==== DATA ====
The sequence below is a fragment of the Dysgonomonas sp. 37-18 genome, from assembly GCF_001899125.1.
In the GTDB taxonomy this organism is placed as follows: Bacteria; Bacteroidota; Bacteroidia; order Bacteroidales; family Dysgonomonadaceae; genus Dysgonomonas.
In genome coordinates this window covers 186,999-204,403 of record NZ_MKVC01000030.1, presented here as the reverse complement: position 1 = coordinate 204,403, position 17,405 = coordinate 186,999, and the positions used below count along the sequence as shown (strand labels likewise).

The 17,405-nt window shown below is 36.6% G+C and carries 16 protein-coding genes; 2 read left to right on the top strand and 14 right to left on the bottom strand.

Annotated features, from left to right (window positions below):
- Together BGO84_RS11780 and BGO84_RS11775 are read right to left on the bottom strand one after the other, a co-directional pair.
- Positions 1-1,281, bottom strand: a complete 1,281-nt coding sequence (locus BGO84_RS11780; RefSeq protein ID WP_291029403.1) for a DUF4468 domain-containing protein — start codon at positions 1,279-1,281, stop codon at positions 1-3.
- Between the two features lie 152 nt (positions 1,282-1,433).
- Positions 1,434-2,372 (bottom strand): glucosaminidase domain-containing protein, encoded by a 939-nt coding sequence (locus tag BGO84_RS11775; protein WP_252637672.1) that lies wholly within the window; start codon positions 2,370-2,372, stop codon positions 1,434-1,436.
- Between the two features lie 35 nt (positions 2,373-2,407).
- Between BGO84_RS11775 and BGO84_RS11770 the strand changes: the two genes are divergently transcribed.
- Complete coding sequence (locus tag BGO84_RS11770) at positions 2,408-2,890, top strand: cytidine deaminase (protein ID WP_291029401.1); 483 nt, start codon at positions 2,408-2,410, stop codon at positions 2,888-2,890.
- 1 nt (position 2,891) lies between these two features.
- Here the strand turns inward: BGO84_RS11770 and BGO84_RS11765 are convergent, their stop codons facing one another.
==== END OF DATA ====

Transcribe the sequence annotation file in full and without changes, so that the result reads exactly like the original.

The sequence below is a fragment of the Dysgonomonas sp. 37-18 genome, from assembly GCF_001899125.1.
In the GTDB taxonomy this organism is placed as follows: Bacteria; Bacteroidota; Bacteroidia; order Bacteroidales; family Dysgonomonadaceae; genus Dysgonomonas.
In genome coordinates this window covers 186,999-204,403 of record NZ_MKVC01000030.1, presented here as the reverse complement: position 1 = coordinate 204,403, position 17,405 = coordinate 186,999, and the positions used below count along the sequence as shown (strand labels likewise).

The 17,405-nt window shown below is 36.6% G+C and carries 16 protein-coding genes; 2 read left to right on the top strand and 14 right to left on the bottom strand.

Annotated features, from left to right (window positions below):
- Together BGO84_RS11780 and BGO84_RS11775 are read right to left on the bottom strand one after the other, a co-directional pair.
- Positions 1-1,281, bottom strand: a complete 1,281-nt coding sequence (locus BGO84_RS11780; RefSeq protein ID WP_291029403.1) for a DUF4468 domain-containing protein — start codon at positions 1,279-1,281, stop codon at positions 1-3.
- Between the two features lie 152 nt (positions 1,282-1,433).
- Positions 1,434-2,372 (bottom strand): glucosaminidase domain-containing protein, encoded by a 939-nt coding sequence (locus tag BGO84_RS11775; protein WP_252637672.1) that lies wholly within the window; start codon positions 2,370-2,372, stop codon positions 1,434-1,436.
- Between the two features lie 35 nt (positions 2,373-2,407).
- Between BGO84_RS11775 and BGO84_RS11770 the strand changes: the two genes are divergently transcribed.
- Complete coding sequence (locus tag BGO84_RS11770) at positions 2,408-2,890, top strand: cytidine deaminase (protein ID WP_291029401.1); 483 nt, start codon at positions 2,408-2,410, stop codon at positions 2,888-2,890.
- 1 nt (position 2,891) lies between these two features.
- Here the strand turns inward: BGO84_RS11770 and BGO84_RS11765 are convergent, their stop codons facing one another.